Journal Article

Morphine drives internal ribosome entry site-mediated hnRNP K translation in neurons through opioid receptor-dependent signaling

Pin-Tse Lee, Po-Kuan Chao, Li-Chin Ou, Jian-Ying Chuang, Yen-Chang Lin, Shu-Chun Chen, Hsiao-Fu Chang, Ping-Yee Law, Horace H. Loh, Yu-Sheng Chao, Tsung-Ping Su and Shiu-Hwa Yeh

in Nucleic Acids Research

Volume 42, issue 21, pages 13012-13025
Published in print December 2014 | ISSN: 0305-1048
Published online October 2014 | e-ISSN: 1362-4962 | DOI: https://dx.doi.org/10.1093/nar/gku1016

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Heterogeneous nuclear ribonucleoprotein K (hnRNP K) binds to the promoter region of mu-opioid receptor (MOR) to regulate its transcriptional activity. How hnRNP K contributes to the analgesic effects of morphine, however, is largely unknown. We provide evidence that morphine increases hnRNP K protein expression via MOR activation in rat primary cortical neurons and HEK-293 cells expressing MORs, without increasing mRNA levels. Using the bicistronic reporter assay, we examined whether morphine-mediated accumulation of hnRNP K resulted from translational control. We identified potential internal ribosome entry site elements located in the 5′ untranslated regions of hnRNP K transcripts that were regulated by morphine. This finding suggests that internal translation contributes to the morphine-induced accumulation of hnRNP K protein in regions of the central nervous system correlated with nociceptive and antinociceptive modulatory systems in mice. Finally, we found that down-regulation of hnRNP K mediated by siRNA attenuated morphine-induced hyperpolarization of membrane potential in AtT20 cells. Silencing hnRNP K expression in the spinal cord increased nociceptive sensitivity in wild-type mice, but not in MOR-knockout mice. Thus, our findings identify the role of translational control of hnRNP K in morphine-induced analgesia through activation of MOR.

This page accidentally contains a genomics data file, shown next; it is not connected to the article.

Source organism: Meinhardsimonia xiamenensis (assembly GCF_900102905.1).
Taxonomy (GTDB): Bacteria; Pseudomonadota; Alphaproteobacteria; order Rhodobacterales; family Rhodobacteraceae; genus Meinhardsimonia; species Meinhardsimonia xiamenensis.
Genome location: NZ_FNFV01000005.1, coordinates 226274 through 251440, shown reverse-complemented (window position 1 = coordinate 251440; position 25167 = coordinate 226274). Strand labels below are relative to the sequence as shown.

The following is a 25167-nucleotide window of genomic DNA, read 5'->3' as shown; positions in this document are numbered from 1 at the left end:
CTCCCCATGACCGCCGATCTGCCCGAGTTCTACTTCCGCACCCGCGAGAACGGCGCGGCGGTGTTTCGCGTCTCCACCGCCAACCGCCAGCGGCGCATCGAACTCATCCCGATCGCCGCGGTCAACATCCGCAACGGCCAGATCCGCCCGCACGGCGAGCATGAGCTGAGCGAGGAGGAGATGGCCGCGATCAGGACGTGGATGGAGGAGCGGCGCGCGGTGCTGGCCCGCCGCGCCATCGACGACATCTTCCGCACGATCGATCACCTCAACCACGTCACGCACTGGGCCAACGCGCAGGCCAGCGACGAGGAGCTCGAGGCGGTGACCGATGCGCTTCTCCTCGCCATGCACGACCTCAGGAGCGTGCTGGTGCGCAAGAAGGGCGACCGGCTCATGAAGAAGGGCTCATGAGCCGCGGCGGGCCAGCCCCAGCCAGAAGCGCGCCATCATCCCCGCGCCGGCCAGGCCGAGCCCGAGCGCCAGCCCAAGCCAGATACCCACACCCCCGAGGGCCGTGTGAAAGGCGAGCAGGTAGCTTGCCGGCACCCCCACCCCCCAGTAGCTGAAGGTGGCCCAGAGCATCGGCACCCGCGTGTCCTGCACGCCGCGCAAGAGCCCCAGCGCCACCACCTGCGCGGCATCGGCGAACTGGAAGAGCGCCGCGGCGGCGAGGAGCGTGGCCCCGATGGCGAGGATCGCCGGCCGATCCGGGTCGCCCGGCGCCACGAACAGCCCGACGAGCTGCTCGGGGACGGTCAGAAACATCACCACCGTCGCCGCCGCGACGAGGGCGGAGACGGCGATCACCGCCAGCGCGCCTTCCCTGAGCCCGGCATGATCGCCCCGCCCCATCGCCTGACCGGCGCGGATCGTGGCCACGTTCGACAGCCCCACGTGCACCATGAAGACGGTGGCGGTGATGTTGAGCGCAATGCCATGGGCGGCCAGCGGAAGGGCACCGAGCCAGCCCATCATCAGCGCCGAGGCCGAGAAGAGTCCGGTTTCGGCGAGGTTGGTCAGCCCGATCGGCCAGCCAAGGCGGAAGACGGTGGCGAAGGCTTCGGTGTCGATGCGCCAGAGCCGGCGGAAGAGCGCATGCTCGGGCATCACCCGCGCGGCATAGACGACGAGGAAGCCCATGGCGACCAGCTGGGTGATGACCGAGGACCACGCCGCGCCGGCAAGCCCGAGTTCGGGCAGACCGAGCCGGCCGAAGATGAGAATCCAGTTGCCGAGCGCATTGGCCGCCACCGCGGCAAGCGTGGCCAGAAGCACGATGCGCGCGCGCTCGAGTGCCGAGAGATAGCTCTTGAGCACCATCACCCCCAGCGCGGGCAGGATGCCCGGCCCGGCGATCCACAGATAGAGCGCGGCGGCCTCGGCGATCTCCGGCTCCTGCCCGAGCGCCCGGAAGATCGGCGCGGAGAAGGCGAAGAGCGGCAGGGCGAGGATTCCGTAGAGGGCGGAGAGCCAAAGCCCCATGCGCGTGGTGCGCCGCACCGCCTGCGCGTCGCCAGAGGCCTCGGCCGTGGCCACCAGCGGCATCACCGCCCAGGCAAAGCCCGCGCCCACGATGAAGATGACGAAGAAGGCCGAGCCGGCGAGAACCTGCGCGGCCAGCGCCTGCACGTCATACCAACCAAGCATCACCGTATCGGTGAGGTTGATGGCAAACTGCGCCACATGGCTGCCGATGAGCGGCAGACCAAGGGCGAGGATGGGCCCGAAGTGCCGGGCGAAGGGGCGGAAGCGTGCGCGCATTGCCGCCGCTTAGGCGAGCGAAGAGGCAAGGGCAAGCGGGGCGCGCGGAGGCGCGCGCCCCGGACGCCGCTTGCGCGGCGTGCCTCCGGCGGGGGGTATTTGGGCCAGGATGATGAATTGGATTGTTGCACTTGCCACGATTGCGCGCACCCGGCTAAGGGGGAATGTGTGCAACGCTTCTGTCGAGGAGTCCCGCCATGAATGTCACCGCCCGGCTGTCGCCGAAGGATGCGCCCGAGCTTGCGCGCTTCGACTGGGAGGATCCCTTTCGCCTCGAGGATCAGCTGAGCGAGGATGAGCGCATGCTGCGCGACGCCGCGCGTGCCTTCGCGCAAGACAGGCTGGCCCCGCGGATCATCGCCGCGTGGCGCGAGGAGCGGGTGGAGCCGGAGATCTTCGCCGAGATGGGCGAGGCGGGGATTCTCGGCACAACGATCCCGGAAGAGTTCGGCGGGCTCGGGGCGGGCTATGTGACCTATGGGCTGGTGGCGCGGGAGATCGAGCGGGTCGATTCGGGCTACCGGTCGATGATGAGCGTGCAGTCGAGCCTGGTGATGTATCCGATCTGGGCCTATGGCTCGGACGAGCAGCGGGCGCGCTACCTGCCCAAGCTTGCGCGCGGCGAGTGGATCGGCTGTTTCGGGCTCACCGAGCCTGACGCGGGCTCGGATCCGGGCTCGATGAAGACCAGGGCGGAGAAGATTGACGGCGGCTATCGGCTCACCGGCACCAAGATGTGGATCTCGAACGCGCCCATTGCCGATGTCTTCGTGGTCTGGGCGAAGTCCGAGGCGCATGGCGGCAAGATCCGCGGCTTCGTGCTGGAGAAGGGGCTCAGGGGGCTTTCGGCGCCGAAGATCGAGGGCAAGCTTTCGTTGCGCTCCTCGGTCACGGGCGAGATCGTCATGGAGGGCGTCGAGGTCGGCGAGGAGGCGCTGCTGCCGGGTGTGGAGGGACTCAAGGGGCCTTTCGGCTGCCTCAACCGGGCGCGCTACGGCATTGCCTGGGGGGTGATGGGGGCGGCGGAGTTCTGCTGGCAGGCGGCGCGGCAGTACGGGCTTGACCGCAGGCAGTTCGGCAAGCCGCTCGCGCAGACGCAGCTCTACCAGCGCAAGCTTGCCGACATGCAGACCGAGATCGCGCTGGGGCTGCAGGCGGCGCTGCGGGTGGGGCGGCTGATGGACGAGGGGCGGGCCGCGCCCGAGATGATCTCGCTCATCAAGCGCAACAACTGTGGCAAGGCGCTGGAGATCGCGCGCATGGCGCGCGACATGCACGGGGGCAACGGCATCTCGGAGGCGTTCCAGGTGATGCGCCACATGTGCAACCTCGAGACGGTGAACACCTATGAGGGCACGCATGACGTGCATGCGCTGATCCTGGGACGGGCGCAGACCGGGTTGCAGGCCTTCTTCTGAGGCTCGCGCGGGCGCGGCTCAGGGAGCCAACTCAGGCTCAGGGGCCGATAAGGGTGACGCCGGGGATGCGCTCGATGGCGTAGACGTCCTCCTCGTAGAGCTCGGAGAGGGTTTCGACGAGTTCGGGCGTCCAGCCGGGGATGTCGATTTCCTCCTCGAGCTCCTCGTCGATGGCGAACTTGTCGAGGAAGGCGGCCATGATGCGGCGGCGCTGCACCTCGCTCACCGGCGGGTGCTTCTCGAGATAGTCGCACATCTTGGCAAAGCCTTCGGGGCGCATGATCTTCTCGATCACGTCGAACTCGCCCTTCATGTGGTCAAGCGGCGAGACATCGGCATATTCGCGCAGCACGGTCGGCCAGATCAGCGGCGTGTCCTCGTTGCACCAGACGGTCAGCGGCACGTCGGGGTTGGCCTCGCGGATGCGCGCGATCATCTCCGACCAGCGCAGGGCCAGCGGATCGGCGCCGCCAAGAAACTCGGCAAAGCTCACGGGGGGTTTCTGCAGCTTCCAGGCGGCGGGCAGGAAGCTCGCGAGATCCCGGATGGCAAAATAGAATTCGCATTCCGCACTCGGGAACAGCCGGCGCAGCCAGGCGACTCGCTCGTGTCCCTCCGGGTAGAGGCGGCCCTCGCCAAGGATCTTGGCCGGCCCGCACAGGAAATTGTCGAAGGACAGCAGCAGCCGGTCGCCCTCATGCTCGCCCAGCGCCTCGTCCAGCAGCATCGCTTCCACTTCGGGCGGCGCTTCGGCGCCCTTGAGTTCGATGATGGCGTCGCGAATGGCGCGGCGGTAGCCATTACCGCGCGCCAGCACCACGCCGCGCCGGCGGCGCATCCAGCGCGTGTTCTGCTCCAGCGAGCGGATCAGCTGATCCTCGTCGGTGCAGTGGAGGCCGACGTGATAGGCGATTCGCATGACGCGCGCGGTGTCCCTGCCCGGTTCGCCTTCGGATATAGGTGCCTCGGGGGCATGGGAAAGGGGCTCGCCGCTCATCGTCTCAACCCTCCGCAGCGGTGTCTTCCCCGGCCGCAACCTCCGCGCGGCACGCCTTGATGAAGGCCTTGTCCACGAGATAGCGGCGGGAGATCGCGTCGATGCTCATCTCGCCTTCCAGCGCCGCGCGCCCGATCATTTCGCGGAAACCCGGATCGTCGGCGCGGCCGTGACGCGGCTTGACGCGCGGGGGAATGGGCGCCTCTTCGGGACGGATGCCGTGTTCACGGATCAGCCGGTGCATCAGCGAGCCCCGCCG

Journal Article.  10192 words.  Illustrated.

Subjects: Chemistry ; Biochemistry ; Bioinformatics and Computational Biology ; Genetics and Genomics ; Molecular and Cell Biology

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